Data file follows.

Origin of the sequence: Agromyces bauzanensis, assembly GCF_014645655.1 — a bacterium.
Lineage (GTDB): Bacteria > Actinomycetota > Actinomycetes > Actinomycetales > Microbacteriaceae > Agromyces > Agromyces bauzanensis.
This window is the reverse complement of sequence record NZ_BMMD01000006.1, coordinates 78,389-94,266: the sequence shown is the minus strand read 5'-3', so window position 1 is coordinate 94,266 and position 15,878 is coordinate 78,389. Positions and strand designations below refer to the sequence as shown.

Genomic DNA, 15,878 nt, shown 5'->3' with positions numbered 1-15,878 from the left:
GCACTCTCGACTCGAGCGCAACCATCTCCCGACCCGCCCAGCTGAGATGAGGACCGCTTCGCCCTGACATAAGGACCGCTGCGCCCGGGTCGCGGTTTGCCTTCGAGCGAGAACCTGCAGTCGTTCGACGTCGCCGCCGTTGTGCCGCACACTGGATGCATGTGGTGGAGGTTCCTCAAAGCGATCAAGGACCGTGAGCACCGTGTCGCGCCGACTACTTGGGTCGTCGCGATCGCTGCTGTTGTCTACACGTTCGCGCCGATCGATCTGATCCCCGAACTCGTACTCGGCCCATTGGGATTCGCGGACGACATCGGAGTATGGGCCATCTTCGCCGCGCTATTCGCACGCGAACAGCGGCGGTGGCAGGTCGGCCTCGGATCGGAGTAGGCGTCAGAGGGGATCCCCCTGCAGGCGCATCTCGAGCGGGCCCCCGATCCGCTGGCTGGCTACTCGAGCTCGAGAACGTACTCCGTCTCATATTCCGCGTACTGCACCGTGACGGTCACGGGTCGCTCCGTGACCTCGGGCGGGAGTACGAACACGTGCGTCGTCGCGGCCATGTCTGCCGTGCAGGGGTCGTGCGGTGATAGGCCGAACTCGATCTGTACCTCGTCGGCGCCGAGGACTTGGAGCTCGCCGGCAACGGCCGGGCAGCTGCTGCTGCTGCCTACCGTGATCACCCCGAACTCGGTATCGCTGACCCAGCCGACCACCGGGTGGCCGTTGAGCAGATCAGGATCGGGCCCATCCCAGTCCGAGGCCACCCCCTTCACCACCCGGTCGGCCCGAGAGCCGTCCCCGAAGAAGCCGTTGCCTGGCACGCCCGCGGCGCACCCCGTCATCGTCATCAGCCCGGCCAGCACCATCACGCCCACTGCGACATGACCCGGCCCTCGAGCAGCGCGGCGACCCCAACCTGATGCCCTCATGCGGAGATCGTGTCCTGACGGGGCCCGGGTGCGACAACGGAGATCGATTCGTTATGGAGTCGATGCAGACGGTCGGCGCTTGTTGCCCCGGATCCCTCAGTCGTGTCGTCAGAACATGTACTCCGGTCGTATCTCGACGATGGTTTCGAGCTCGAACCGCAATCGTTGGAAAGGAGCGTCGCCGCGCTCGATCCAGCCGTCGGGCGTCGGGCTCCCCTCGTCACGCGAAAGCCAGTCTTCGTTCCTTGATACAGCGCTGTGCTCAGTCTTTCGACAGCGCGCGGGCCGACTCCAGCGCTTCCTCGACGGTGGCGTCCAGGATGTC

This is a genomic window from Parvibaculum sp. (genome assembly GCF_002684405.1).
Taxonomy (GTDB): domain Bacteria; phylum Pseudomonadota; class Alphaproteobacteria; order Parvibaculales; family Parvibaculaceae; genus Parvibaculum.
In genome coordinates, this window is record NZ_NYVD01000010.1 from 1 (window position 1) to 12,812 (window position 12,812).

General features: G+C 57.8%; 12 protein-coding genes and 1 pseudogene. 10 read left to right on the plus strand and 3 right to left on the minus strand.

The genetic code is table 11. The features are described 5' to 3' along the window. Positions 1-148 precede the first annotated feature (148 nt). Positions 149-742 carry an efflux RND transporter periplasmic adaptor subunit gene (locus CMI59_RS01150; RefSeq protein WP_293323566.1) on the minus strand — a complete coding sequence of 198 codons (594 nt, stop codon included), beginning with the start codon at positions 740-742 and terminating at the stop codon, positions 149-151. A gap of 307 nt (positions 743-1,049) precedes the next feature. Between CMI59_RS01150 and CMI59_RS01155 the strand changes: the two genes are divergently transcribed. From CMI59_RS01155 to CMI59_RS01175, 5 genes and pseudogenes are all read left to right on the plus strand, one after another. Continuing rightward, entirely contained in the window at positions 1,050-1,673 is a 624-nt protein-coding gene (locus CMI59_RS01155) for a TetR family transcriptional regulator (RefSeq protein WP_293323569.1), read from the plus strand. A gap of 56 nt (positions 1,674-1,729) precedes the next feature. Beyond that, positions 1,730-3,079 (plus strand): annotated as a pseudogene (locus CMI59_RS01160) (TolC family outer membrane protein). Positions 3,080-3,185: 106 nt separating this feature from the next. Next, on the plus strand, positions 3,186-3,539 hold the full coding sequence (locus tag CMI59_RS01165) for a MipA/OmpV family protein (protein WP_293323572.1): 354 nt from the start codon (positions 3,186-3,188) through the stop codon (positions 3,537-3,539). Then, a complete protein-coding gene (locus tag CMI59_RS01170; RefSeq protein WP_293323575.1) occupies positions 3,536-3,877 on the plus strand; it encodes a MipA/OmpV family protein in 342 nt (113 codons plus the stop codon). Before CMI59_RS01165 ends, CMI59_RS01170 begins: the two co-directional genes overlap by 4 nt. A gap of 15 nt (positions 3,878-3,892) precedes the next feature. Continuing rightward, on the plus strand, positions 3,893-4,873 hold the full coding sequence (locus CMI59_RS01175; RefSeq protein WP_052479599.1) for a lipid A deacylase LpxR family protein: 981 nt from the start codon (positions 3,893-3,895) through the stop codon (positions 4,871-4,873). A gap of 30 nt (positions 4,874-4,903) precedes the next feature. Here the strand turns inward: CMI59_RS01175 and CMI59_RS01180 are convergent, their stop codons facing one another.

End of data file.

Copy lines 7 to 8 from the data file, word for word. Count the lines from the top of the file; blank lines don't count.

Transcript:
Taxonomy (GTDB): domain Bacteria; phylum Pseudomonadota; class Alphaproteobacteria; order Parvibaculales; family Parvibaculaceae; genus Parvibaculum.
In genome coordinates, this window is record NZ_NYVD01000010.1 from 1 (window position 1) to 12,812 (window position 12,812).